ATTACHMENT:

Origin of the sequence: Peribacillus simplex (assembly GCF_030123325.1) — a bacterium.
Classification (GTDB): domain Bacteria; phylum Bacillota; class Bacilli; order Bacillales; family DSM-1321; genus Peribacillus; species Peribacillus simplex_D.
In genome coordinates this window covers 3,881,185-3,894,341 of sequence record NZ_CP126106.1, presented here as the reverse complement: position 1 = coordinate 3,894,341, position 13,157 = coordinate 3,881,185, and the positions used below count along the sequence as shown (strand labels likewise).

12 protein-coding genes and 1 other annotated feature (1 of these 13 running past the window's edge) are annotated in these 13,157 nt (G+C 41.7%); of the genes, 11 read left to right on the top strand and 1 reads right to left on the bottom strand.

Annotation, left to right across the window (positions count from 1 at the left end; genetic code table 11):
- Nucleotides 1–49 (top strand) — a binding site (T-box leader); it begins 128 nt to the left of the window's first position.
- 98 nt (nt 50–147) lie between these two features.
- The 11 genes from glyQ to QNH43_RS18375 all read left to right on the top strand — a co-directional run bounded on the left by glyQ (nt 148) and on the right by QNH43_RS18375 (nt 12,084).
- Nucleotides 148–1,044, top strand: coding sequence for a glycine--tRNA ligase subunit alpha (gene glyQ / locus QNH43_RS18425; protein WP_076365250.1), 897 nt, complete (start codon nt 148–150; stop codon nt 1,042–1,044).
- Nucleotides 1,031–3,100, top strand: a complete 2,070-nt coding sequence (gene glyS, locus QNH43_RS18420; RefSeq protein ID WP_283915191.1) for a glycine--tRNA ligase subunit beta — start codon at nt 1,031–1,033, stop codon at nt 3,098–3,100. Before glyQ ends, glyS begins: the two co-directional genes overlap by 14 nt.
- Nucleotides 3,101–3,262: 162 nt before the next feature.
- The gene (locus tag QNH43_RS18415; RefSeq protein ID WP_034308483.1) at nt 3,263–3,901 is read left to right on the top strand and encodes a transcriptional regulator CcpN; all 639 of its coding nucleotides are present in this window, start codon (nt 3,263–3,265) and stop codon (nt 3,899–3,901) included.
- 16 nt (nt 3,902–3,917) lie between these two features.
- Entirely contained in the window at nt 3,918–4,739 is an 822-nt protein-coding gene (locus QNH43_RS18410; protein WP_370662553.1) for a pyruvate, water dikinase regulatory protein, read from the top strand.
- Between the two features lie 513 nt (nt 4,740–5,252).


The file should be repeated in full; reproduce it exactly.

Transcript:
Origin of the sequence: Peribacillus simplex (assembly GCF_030123325.1) — a bacterium.
Classification (GTDB): domain Bacteria; phylum Bacillota; class Bacilli; order Bacillales; family DSM-1321; genus Peribacillus; species Peribacillus simplex_D.
In genome coordinates this window covers 3,881,185-3,894,341 of sequence record NZ_CP126106.1, presented here as the reverse complement: position 1 = coordinate 3,894,341, position 13,157 = coordinate 3,881,185, and the positions used below count along the sequence as shown (strand labels likewise).

12 protein-coding genes and 1 other annotated feature (1 of these 13 running past the window's edge) are annotated in these 13,157 nt (G+C 41.7%); of the genes, 11 read left to right on the top strand and 1 reads right to left on the bottom strand.

Annotation, left to right across the window (positions count from 1 at the left end; genetic code table 11):
- Nucleotides 1–49 (top strand) — a binding site (T-box leader); it begins 128 nt to the left of the window's first position.
- 98 nt (nt 50–147) lie between these two features.
- The 11 genes from glyQ to QNH43_RS18375 all read left to right on the top strand — a co-directional run bounded on the left by glyQ (nt 148) and on the right by QNH43_RS18375 (nt 12,084).
- Nucleotides 148–1,044, top strand: coding sequence for a glycine--tRNA ligase subunit alpha (gene glyQ / locus QNH43_RS18425; protein WP_076365250.1), 897 nt, complete (start codon nt 148–150; stop codon nt 1,042–1,044).
- Nucleotides 1,031–3,100, top strand: a complete 2,070-nt coding sequence (gene glyS, locus QNH43_RS18420; RefSeq protein ID WP_283915191.1) for a glycine--tRNA ligase subunit beta — start codon at nt 1,031–1,033, stop codon at nt 3,098–3,100. Before glyQ ends, glyS begins: the two co-directional genes overlap by 14 nt.
- Nucleotides 3,101–3,262: 162 nt before the next feature.
- The gene (locus tag QNH43_RS18415; RefSeq protein ID WP_034308483.1) at nt 3,263–3,901 is read left to right on the top strand and encodes a transcriptional regulator CcpN; all 639 of its coding nucleotides are present in this window, start codon (nt 3,263–3,265) and stop codon (nt 3,899–3,901) included.
- 16 nt (nt 3,902–3,917) lie between these two features.
- Entirely contained in the window at nt 3,918–4,739 is an 822-nt protein-coding gene (locus QNH43_RS18410; protein WP_370662553.1) for a pyruvate, water dikinase regulatory protein, read from the top strand.
- Between the two features lie 513 nt (nt 4,740–5,252).